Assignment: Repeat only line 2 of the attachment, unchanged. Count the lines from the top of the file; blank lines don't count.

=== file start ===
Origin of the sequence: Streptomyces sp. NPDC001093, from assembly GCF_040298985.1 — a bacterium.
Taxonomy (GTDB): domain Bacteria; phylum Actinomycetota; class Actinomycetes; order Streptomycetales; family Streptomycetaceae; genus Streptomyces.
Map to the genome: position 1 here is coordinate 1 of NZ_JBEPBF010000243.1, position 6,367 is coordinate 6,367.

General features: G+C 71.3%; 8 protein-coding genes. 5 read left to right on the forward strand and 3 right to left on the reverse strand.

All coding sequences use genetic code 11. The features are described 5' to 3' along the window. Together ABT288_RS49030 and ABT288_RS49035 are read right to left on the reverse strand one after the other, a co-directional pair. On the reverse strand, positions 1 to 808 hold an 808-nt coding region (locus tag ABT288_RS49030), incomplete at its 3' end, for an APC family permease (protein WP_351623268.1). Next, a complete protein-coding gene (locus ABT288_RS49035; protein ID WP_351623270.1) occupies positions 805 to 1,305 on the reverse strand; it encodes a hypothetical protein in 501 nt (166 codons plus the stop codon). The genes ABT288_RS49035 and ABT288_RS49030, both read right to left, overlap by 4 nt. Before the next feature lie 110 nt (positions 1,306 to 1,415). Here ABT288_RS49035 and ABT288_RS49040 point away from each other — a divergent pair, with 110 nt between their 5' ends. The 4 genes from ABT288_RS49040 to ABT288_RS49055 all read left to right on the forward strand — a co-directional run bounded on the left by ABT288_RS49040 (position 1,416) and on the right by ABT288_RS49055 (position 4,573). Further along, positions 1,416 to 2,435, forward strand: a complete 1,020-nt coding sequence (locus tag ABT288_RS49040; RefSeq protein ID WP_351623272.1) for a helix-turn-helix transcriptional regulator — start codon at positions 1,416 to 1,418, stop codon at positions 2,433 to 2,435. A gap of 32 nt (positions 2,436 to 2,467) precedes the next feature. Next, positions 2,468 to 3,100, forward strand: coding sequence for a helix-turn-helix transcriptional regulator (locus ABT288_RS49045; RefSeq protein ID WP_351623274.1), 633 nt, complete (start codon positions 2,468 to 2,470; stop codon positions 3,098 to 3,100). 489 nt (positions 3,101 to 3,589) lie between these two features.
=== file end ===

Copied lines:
Taxonomy (GTDB): domain Bacteria; phylum Actinomycetota; class Actinomycetes; order Streptomycetales; family Streptomycetaceae; genus Streptomyces.